The project is “not for the faint of heart,” Giese said. But “that is the dream to train the next generation of scientists.”

    There are few changes for students to get on-the-job training before they enter careers in science, making this a “fantastic opportunity,” Giese said.

    Wetland information ‘critical’ to areas of concern

    Information from the wetland monitoring project is “critical” to restoring the areas of concern throughout the Great Lakes, said Brianna Kupsky, the Lower Green Bay Area of Concern Coordinator at the Wisconsin Department of Natural Resources.

    The areas of concern were designated by the EPA as some of the most degraded sites throughout the Great Lakes’ basin.

    The information from the project is used for planning, Kupsky said, so they can figure out what species to prioritize and what sites need the most attention. The information also lets the agencies know what projects are on track and achieving their goals.

    Information from the survey has even become an integral part of the State of the Great Lakes report, released every three years by the U.S. and Canadian governments.

    There have been a lot of restoration projects in the wetlands in the Sensiba State Wildlife Area in Suamico where Giese and her team monitor birds and frogs.

    If certain birds are present that tells scientists that the project is working, Howe said. But, if certain birds haven’t come back, they know that something different needs to be done.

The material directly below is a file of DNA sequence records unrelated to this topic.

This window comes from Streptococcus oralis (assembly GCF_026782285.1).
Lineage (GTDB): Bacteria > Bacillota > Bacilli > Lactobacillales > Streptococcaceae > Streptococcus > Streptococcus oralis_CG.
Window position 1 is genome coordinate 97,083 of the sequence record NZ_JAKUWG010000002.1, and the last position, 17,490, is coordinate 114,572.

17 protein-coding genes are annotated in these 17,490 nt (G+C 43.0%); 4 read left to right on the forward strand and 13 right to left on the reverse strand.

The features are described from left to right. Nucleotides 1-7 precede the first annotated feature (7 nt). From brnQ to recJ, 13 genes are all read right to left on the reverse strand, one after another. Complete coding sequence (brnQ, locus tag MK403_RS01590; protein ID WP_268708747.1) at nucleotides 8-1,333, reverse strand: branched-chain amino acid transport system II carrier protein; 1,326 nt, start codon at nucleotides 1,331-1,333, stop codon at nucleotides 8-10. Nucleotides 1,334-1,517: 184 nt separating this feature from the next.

“It’s ecology in action,” he said.

    Detecting change ‘for better or worse’

    Over the past decade, Great Lakes water levels have seen both historic highs and lows, reflecting a dynamic that scientists say might become more dramatic with climate change.

    There are marked differences in how birds use wetlands during these years, Howe said, which over time, they can put these changes into context, determining if they are natural or attributed to human impacts.

    “It’s going to help us detect change for better or worse,” he said.

    Baughman finds meaning in being “one piece of the puzzle” in the large-scale effort. The fieldwork blends her love of art and science, she said, seeing that there is "healing" all around.

    Of course there are times when she is tripping over branches or stomping through muck. But the most fulfilling moments are when she is kayaking before dawn, listening to the chorus of birds around her.

    “It’s also for a bigger purpose than just my happiness,” she said. “I get to contribute to something that'll outlast me.”

    Caitlin Looby is a Report for America corps member who writes about the environment and the Great Lakes. Reach her at or follow her on Twitter @caitlooby.

    Please consider supporting journalism that informs our democracy with a tax-deductible gift to this reporting effort at or by check made out to The GroundTruth Project with subject line Report for America Milwaukee Journal Sentinel Campaign. Address: The GroundTruth Project, Lockbox Services, 9450 SW Gemini Dr, PMB 46837, Beaverton, Oregon 97008-7105.